Drinking Buddies Review

(3.5 STARS)

An observational comedy best observed by the late 20s, early 30s craft brew crowd, Drinking Buddies represents mumblecore master director Joe Swanberg’s first baby step toward higher-profile filmmaking. Not unlike the Duplass Brothers’ Cyrus, Drinking Buddies is still a decidedly Swanbergian picture; it just features a cast of mainstream actors, as well as a crisper aesthetic.

That said, there’s nothing about this fine picture that should alienate the more mainstream viewer. Its laughs aren’t of the big belly variety, and its romantic moments are quietly earned, rather than grand and verbose. But Drinking Buddies is an exceptionally pleasant way to spend 90 minutes, featuring great music, even better performances, and very richly observed character development.

Kate (Olivia Wilde, never better) has a pretty grueling managerial job for a Chicago-based craft brewery, but she enjoys the hell out of it thanks to her love of drink and her outstanding rapport with coworker Luke (Jake Johnson). She’s in a relationship with the enigmatic Chris (Ron Livingston), while Luke is with Jill (Anna Kendrick), but the chemistry the two friends share is undeniable.

The two couples share a weekend in Michigan, which sees Chris and Jill spending more time together than with their respective partners, who are virtually inseparable throughout the entire getaway. Upon returning home, the two couples head in totally opposite directions, but Kate is never far from Luke’s mind, and vice versa. But will they actually pull the trigger and go full-on relationship?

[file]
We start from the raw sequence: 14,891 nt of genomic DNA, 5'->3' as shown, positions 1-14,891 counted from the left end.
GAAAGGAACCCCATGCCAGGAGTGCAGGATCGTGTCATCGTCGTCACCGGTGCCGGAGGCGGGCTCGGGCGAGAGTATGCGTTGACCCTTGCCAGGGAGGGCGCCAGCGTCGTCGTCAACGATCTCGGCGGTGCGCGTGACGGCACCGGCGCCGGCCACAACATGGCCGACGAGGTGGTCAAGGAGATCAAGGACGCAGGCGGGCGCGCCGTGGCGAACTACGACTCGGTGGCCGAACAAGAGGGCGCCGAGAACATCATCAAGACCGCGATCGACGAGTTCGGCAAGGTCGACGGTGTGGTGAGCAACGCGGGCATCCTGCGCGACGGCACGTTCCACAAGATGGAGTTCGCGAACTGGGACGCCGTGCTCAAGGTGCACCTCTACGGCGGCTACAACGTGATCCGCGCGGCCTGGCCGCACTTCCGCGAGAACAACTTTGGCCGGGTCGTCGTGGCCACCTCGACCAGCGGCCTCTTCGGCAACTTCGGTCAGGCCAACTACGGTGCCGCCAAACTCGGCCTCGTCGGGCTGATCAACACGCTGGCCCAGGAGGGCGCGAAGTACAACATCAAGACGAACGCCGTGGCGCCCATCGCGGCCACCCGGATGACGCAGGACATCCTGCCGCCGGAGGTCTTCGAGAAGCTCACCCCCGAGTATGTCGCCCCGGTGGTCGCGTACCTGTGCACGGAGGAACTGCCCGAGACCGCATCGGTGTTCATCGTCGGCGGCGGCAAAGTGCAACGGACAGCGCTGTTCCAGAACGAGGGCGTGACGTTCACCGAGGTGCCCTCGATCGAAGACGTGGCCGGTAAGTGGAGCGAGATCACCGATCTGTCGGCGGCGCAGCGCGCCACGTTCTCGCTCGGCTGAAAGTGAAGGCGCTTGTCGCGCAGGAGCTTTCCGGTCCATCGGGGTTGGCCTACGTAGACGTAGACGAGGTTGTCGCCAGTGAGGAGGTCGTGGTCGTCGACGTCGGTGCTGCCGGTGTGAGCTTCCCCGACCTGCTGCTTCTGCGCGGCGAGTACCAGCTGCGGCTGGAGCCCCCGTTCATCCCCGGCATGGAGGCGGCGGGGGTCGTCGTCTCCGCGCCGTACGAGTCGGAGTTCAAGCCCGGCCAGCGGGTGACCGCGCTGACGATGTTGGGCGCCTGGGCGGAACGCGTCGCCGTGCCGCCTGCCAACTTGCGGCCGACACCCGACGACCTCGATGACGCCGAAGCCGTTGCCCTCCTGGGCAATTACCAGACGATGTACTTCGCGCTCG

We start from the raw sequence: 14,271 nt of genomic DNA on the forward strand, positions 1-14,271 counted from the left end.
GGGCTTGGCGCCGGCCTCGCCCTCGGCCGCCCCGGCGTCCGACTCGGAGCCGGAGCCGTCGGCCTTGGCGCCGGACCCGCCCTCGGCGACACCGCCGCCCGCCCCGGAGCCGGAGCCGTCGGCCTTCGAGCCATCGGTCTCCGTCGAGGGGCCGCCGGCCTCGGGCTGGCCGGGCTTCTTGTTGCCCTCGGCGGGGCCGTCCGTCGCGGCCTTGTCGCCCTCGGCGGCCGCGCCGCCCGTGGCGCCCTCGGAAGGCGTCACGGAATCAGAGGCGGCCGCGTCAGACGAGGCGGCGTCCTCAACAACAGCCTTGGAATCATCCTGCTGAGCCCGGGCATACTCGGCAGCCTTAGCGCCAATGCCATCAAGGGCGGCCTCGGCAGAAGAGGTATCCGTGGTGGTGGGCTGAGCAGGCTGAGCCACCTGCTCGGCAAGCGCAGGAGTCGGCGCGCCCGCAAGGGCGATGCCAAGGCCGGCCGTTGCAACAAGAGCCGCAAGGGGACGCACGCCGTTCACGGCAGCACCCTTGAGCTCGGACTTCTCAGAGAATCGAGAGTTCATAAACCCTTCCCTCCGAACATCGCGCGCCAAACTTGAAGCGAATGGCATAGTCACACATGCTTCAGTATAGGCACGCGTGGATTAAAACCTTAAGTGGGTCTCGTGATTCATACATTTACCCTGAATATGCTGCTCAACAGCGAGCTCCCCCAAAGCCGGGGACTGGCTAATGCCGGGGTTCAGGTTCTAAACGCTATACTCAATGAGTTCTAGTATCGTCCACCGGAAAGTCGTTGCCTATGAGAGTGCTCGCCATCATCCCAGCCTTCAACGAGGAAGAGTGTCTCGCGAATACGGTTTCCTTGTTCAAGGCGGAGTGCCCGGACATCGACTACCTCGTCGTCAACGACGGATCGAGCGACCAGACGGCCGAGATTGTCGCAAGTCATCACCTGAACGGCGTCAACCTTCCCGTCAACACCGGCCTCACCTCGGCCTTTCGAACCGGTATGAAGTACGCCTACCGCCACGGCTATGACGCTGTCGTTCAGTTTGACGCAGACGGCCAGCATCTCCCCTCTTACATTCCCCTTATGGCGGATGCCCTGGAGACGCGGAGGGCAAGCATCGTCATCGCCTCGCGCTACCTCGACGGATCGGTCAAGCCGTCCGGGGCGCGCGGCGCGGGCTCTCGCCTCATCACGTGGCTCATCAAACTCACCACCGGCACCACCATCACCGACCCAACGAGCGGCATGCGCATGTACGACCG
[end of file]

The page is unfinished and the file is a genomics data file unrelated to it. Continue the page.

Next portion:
While sharp in its observations, Drinking Buddies is carried on the shoulders of its cast, who improvised quite a bit of the movie, which was born not from a script but an outline. As I mentioned, Olivia Wilde has never been better. She and Jake Johnson set the screen on fire without ever stepping out of character. Don’t expect them to totally steal your heart a la Jack and Rose, but only someone ten beers in could miss Kate and Luke’s chemistry.

Even when she’s away from her costar, however, Wilde owns the film. The film’s climax involves Swanberg nearly tearing down everything he built up, and during these moments, we see just how fully realized Wilde’s Kate is—her fragility, her feistiness, her uneasiness when it comes to realizing happiness. None of it is necessarily groundbreaking, but Wilde’s performance is definitely eye-opening.

As the obstacles to Kate and Luke’s seemingly fateful courtship, Ron Livingston and Anna Kendrick aren’t given a ton to do, but thankfully, neither becomes a one-dimensional villain, either. Swanberg has bigger things in mind than your average romantic comedy. He’s more interested in exploring the in-between places in a relationship. What do you do when you you love someone but see your perfect match in another? For each individual in this complicated quadrangle, the answer to that question is different, yet, astonishingly, none rings false. While Drinking Buddies doesn’t exactly aim for the sky, it hits its targets with perfect precision.

Ben Richardson (of Beasts of the Southern Wild fame) is the film’s cinematographer, and he brings a brightness to Swanberg’s palette that makes Drinking Buddies go down all the more easily. Films like this, as simple as they are, just don’t come along very often. It’s hard, I imagine, to get a film made without many dynamic peaks and valleys, but Drinking Buddies—such a film—exists, and we should all be happier for it.

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